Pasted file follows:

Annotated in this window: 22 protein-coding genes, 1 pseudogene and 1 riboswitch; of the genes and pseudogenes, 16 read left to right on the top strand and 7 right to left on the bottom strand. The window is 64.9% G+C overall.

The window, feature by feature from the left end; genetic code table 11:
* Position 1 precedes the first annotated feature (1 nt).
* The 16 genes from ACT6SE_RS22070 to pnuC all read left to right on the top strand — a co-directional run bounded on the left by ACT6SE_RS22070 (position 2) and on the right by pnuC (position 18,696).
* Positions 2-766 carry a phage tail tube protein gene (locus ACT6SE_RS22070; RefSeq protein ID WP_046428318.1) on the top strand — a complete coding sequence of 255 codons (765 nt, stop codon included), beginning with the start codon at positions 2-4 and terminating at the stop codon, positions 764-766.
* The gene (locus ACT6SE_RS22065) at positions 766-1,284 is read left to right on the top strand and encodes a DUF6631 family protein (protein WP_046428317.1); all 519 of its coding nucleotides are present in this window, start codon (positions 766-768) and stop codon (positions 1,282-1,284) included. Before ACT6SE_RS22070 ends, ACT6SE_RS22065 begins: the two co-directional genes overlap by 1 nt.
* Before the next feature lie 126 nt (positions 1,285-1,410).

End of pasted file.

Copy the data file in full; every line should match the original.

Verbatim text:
Annotated in this window: 22 protein-coding genes, 1 pseudogene and 1 riboswitch; of the genes and pseudogenes, 16 read left to right on the top strand and 7 right to left on the bottom strand. The window is 64.9% G+C overall.

The window, feature by feature from the left end; genetic code table 11:
* Position 1 precedes the first annotated feature (1 nt).
* The 16 genes from ACT6SE_RS22070 to pnuC all read left to right on the top strand — a co-directional run bounded on the left by ACT6SE_RS22070 (position 2) and on the right by pnuC (position 18,696).
* Positions 2-766 carry a phage tail tube protein gene (locus ACT6SE_RS22070; RefSeq protein ID WP_046428318.1) on the top strand — a complete coding sequence of 255 codons (765 nt, stop codon included), beginning with the start codon at positions 2-4 and terminating at the stop codon, positions 764-766.
* The gene (locus ACT6SE_RS22065) at positions 766-1,284 is read left to right on the top strand and encodes a DUF6631 family protein (protein WP_046428317.1); all 519 of its coding nucleotides are present in this window, start codon (positions 766-768) and stop codon (positions 1,282-1,284) included. Before ACT6SE_RS22070 ends, ACT6SE_RS22065 begins: the two co-directional genes overlap by 1 nt.
* Before the next feature lie 126 nt (positions 1,285-1,410).